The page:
If there is one man who has contributed to the great history of Team New Zealand in the America’s Cup, it is Lawrence Karl Davidson, better known as Laurie Davidson. The New Zealand yacht designer, who recently passed away at the age of 95, made a profound mark on the history of the Cup in the editions between the 1990s and 2000, not to mention his contribution and many successful projects outside the America’s Cup. His launching pad in the 1970s was in fact the world of the Half Ton, which Davidson designed in several successful projects, such as Waverider which won the Half Ton Cup in 1978.
THE AMERICA’S CUP EXPERIENCE
The leap into the Cup came in the mid-1980s when Davidson joined the first New Zealand challenge, led by Michael Fay. He worked alongside Ron Holland, Bruce Farr and Russell Bowler, and they pulled the first fibreglass boat in Cup history out of the hat, the famous KZ7 Kiwi Magic (pictured above), also known as “Plastic Fantastic”. KZ7 was not actually the first fibreglass boat that challenge produced, but it was the first to compete for the Cup, causing controversy among the other challengers. Kiwi Magic went all the way to the Louis Vuitton Cup final in the 1987 Fremantle edition, losing to the Americans Stars & Stripes. Davidson, however, had definitively entered the history of the oldest sailing trophy there is.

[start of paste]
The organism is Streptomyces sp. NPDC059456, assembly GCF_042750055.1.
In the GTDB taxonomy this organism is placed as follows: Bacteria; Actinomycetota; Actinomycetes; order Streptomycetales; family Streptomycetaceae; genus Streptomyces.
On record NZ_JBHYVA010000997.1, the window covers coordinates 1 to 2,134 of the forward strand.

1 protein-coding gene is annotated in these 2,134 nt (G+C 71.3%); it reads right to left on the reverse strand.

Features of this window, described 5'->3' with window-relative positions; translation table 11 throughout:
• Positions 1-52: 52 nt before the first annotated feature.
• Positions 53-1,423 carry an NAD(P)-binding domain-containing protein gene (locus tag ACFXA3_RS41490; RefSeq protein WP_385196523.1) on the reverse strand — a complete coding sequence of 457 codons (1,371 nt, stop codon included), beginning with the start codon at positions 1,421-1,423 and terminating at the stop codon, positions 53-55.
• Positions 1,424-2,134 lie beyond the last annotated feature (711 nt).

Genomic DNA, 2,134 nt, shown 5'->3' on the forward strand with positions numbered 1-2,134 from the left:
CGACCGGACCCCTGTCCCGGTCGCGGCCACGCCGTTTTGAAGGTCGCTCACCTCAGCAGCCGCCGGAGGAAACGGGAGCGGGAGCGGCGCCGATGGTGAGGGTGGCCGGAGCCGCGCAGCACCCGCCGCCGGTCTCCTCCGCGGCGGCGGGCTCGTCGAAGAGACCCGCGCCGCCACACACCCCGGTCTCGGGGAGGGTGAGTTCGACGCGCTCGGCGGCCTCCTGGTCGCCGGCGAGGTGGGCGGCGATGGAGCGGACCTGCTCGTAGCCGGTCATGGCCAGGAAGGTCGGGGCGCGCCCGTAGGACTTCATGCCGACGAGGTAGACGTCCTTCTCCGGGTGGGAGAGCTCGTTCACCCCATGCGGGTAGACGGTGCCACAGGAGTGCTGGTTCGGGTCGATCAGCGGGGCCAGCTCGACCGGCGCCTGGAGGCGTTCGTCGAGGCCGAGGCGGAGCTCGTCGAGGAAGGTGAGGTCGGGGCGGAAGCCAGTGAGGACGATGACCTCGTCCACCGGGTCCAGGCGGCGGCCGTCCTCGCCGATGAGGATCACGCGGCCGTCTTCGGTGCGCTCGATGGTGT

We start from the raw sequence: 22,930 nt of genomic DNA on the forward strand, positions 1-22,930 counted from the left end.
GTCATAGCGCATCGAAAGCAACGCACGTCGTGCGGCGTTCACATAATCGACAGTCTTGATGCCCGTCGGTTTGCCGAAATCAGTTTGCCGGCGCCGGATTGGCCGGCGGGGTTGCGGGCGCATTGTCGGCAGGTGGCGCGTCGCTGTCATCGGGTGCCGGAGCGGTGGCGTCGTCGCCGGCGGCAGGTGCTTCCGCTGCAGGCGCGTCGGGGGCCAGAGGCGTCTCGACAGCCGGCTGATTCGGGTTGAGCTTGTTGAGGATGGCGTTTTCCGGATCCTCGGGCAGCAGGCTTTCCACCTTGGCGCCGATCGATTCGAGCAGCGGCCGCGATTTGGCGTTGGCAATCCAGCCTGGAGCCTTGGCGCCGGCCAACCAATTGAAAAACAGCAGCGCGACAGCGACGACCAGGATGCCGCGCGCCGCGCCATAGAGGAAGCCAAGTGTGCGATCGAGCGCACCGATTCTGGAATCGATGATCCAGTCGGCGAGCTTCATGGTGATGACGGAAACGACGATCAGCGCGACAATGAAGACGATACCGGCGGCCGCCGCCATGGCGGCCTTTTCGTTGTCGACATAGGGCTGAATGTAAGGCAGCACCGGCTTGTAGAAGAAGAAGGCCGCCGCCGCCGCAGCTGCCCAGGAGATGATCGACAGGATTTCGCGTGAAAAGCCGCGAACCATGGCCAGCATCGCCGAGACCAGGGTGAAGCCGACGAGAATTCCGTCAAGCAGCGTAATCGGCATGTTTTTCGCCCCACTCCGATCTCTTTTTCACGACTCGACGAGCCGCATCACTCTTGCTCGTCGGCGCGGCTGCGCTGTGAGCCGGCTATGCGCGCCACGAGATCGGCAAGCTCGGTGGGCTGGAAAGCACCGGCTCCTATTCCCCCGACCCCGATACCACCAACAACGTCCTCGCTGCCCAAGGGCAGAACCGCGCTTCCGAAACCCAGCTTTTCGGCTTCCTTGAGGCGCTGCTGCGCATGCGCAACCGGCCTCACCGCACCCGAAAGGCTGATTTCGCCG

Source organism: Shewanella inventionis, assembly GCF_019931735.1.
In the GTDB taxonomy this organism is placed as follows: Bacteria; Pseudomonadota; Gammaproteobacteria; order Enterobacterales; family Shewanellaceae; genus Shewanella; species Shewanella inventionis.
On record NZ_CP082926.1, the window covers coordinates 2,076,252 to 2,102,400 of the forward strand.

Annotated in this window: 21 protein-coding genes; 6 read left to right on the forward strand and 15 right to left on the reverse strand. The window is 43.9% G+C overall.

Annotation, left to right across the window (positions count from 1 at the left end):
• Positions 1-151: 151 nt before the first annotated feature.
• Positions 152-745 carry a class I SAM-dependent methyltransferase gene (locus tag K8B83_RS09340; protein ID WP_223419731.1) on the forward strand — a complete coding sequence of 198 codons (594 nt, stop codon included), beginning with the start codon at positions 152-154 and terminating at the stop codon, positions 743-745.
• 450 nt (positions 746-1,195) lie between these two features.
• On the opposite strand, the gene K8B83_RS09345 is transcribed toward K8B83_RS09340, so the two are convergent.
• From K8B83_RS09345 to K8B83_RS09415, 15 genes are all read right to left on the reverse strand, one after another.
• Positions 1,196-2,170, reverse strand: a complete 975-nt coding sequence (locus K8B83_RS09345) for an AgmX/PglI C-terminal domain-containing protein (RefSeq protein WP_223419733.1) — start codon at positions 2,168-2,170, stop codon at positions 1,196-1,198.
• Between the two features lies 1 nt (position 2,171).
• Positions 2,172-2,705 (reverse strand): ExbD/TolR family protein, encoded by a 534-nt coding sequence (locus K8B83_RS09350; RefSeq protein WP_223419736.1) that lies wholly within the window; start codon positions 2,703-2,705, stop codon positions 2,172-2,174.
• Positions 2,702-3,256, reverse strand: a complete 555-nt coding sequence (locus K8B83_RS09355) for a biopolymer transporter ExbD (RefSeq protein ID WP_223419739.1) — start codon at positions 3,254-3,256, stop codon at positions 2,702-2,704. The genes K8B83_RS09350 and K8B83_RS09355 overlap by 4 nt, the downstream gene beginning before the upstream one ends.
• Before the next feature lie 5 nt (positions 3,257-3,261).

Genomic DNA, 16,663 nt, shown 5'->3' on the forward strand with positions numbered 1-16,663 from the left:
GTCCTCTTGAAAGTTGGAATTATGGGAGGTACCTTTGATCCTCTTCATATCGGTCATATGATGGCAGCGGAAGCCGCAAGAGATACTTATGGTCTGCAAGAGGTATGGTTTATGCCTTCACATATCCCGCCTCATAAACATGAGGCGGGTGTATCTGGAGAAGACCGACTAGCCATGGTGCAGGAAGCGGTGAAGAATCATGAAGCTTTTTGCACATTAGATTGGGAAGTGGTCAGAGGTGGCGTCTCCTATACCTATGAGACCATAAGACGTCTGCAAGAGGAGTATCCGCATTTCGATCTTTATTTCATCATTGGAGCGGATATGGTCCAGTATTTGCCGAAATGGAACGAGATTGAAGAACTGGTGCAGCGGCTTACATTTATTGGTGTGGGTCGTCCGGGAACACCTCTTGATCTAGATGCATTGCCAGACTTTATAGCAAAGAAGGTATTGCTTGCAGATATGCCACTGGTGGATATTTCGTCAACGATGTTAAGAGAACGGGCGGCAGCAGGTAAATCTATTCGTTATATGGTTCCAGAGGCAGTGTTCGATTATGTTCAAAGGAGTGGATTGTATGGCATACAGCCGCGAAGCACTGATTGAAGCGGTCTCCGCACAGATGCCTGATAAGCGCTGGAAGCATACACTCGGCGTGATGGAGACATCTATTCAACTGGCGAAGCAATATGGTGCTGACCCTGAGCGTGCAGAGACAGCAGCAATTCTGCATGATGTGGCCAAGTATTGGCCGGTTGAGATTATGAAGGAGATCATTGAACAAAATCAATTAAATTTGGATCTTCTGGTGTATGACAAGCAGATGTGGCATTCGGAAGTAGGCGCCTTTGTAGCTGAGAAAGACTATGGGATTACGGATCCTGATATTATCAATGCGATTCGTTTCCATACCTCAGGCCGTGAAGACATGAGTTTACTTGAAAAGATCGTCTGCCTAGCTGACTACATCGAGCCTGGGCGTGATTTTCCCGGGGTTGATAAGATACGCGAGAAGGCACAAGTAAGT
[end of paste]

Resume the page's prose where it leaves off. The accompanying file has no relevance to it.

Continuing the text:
THE BLACK MAGIC ERA
In the meantime, Team New Zealand was born, making its first appearance at the 1992 San Diego Cup. Mr. Davidson was part of the team but did not have design duties, instead studying the challengers. The Kiwis stopped again in the final in the challenger selection, this time against Moro di Venezia. It was Peter Blake who brought Davidson back to the design area and entrusted him with the project of “Black Magic”, the boat that definitively consecrated the Kiwis.
Russel Coutts, with Brad Butterworth as tactician, lost only two races in the entire Cup, beating Dennis Conner’s American stars 5-0 in the final and demonstrating that he had an extremely fast boat with some cutting-edge design solutions. Thus began a new era for the America’s Cup. And it was Davidson again who designed the new Black Magic in 2000, defending the Cup again with a 5-0 win, this time against Luna Rossa. An almost “mystical” boat, with very particular shapes and an accentuated knee under the bow that made it almost ugly.
Laurie Davidson will continue his Cup experience with other teams, to be inducted into the America’s Cup Hall of Fame from 2007.